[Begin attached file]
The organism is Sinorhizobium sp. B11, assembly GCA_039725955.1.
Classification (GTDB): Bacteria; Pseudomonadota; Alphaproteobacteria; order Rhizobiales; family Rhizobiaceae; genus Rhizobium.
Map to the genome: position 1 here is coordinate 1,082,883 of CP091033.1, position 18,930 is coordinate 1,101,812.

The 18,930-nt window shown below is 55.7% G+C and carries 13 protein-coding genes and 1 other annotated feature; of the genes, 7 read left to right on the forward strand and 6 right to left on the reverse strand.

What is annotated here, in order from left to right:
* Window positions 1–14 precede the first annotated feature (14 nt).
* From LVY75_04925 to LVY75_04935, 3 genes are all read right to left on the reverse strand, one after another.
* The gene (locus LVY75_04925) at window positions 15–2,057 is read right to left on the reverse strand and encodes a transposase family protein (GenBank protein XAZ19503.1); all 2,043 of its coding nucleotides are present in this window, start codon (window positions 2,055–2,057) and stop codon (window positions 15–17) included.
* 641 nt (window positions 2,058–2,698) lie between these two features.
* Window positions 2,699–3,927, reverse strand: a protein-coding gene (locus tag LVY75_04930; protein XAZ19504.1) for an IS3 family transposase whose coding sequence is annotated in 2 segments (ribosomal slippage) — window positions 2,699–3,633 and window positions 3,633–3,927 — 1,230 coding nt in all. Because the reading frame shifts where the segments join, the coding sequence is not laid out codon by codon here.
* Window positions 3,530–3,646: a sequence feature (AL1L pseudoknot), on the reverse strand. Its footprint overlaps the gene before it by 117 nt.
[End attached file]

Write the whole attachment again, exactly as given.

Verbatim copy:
The organism is Sinorhizobium sp. B11, assembly GCA_039725955.1.
Classification (GTDB): Bacteria; Pseudomonadota; Alphaproteobacteria; order Rhizobiales; family Rhizobiaceae; genus Rhizobium.
Map to the genome: position 1 here is coordinate 1,082,883 of CP091033.1, position 18,930 is coordinate 1,101,812.

The 18,930-nt window shown below is 55.7% G+C and carries 13 protein-coding genes and 1 other annotated feature; of the genes, 7 read left to right on the forward strand and 6 right to left on the reverse strand.

What is annotated here, in order from left to right:
* Window positions 1–14 precede the first annotated feature (14 nt).
* From LVY75_04925 to LVY75_04935, 3 genes are all read right to left on the reverse strand, one after another.
* The gene (locus LVY75_04925) at window positions 15–2,057 is read right to left on the reverse strand and encodes a transposase family protein (GenBank protein XAZ19503.1); all 2,043 of its coding nucleotides are present in this window, start codon (window positions 2,055–2,057) and stop codon (window positions 15–17) included.
* 641 nt (window positions 2,058–2,698) lie between these two features.
* Window positions 2,699–3,927, reverse strand: a protein-coding gene (locus tag LVY75_04930; protein XAZ19504.1) for an IS3 family transposase whose coding sequence is annotated in 2 segments (ribosomal slippage) — window positions 2,699–3,633 and window positions 3,633–3,927 — 1,230 coding nt in all. Because the reading frame shifts where the segments join, the coding sequence is not laid out codon by codon here.
* Window positions 3,530–3,646: a sequence feature (AL1L pseudoknot), on the reverse strand. Its footprint overlaps the gene before it by 117 nt.